Outline and evaluate the reasons for the growing popularity of alternative medicine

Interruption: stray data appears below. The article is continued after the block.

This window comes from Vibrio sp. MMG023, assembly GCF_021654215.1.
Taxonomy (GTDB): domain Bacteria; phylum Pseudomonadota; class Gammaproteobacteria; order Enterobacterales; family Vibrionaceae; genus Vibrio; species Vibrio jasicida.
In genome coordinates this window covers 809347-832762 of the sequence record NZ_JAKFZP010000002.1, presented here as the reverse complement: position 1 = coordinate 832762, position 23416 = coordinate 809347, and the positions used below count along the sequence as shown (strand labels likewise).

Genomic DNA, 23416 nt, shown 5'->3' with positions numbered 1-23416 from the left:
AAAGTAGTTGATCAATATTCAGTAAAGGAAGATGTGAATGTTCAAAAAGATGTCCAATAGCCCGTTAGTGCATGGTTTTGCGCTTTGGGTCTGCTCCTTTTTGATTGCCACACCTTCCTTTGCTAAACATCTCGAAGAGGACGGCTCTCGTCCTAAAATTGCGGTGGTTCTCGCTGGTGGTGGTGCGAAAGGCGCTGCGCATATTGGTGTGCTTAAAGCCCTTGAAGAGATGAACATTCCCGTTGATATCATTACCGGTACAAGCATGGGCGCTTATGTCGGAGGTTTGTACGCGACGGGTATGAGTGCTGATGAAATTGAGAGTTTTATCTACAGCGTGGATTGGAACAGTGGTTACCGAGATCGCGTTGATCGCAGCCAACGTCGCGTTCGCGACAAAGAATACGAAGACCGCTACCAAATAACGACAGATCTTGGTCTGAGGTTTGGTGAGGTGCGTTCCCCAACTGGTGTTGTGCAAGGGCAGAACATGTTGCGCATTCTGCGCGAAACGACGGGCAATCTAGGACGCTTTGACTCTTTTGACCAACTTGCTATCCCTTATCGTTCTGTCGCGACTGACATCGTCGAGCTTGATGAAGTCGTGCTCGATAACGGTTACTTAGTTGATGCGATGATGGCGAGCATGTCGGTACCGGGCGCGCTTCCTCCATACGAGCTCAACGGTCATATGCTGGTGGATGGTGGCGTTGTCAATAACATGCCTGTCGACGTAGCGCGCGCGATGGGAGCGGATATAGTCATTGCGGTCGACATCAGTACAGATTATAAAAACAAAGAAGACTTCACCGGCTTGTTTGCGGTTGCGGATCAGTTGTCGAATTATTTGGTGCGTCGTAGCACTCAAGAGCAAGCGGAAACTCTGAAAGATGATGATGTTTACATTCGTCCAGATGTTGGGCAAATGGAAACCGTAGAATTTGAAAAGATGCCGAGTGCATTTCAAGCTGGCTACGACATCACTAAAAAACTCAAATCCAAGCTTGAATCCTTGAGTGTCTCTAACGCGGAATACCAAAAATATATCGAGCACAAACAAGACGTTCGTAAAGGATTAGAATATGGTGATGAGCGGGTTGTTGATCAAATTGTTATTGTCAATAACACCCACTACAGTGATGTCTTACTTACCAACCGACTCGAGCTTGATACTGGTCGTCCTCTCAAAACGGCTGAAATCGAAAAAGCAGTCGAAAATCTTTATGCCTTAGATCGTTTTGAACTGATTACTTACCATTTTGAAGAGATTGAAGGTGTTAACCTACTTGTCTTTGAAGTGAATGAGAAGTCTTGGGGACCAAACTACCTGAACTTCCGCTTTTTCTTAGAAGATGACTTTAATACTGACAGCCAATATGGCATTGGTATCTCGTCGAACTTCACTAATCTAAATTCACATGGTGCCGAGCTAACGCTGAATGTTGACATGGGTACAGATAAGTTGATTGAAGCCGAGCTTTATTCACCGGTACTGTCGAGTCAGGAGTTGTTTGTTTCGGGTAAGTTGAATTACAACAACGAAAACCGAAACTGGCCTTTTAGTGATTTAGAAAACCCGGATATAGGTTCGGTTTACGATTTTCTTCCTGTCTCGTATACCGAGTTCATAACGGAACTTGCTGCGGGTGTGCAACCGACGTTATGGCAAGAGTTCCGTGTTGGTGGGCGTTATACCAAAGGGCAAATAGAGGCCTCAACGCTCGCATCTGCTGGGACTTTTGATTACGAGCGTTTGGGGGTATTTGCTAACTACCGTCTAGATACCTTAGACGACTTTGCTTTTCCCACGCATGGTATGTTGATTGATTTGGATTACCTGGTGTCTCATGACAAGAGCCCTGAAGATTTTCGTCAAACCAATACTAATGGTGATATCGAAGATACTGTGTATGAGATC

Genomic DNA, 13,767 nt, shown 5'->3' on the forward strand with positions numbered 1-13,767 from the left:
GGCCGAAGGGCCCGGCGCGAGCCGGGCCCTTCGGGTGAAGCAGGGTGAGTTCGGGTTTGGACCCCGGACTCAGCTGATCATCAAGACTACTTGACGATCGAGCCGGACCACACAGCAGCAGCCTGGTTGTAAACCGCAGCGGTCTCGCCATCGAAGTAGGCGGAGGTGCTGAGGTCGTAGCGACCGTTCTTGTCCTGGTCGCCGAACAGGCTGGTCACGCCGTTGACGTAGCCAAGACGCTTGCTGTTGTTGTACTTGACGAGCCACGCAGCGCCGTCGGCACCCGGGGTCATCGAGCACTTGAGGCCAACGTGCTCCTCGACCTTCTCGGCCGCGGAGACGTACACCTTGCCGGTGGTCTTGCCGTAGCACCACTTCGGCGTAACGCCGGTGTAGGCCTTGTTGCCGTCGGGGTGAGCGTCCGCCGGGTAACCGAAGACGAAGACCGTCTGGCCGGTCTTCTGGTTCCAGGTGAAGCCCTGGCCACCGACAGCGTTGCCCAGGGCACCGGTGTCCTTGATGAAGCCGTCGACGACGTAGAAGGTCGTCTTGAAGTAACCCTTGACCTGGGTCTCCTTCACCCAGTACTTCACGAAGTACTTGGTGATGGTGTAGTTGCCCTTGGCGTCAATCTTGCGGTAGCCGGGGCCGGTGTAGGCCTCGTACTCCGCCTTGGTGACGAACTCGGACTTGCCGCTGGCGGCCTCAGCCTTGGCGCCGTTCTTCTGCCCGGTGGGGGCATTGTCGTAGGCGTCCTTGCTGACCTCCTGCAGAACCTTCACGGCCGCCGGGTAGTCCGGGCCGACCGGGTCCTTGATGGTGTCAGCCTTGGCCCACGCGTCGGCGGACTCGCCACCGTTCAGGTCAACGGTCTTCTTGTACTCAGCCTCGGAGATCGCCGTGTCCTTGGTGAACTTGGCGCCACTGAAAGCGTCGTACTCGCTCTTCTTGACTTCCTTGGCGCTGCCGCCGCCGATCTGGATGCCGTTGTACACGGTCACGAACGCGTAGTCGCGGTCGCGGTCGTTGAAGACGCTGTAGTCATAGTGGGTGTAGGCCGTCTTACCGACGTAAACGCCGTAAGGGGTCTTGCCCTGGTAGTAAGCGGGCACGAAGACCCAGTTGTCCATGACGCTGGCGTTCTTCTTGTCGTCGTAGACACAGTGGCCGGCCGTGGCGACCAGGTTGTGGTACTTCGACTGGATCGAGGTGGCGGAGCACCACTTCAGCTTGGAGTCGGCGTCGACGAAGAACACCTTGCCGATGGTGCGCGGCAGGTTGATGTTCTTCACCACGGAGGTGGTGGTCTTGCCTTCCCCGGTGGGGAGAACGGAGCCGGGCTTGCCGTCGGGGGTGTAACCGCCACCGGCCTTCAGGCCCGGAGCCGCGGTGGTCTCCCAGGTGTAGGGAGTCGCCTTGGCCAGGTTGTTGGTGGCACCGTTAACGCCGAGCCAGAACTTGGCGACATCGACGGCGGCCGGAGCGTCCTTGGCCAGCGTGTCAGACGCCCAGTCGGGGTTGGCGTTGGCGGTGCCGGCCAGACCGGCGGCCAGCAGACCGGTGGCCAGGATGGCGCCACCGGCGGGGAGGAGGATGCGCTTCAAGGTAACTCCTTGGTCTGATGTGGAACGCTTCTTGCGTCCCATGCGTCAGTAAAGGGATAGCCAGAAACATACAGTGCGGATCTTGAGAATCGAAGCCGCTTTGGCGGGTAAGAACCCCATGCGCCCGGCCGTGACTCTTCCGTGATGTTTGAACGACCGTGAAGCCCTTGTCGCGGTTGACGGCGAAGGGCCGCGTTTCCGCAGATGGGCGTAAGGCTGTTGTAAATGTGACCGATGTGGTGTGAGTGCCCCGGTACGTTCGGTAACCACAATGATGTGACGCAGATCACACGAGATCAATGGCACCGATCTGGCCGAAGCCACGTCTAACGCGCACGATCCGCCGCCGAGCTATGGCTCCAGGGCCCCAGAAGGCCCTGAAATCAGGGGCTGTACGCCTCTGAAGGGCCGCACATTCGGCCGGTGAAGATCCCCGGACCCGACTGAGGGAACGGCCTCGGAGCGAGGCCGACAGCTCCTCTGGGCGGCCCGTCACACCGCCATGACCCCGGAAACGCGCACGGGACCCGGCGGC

Alternative medicine is a term that is used to describe medical practices that are different from accepted forms and is used instead of orthodox medicine (Hunt and Lightly, 1999). This term was given to these types of medical practices by the bio-medical model which reflects their power. However, recently it has been become ‘Complementary’ which shows the increasing acceptance of this type of medicine; this now marks a shift from seeing alternatives as in opposition to modern medicine to recognising that they can support orthodox treatment. This type of medicine has a Holistic approach, meaning that it treats the mind as well as the body, unlike the bio-medical model which could be a reason as to why more and more people use certain forms of complementary medicine. Alternative medicine has always been popular in Eastern societies; for example, treatments like Fire Cupping originate from China and over time have becoming increasingly popular in the West. According to a study in 2007, Britons spent £191 million on alternative medicine in that year alone and has been suggested that that figure has gone up by 32% in the past five years. Another reason as to why this form of medicine has become largely more popular in Western societies is that GPs and hospitals will often refer people to them if they feel that the bio-medical model can’t help them. Similarly, the NHS will refer to this form of medicine as ‘Complementary’, which shows that they no longer see it as a threat to their form of health care. According to Sharma (1992) the most popular forms on Complementary medicine are Herbalism, Osteopathy and Homeopathy. This could be down to the fact that these ones are the most successful in their treatment, or on the other hand it could be that celebrities have made it into some form of ‘Popular Culture’ in which the masses feel they should also try out. There are a significant...
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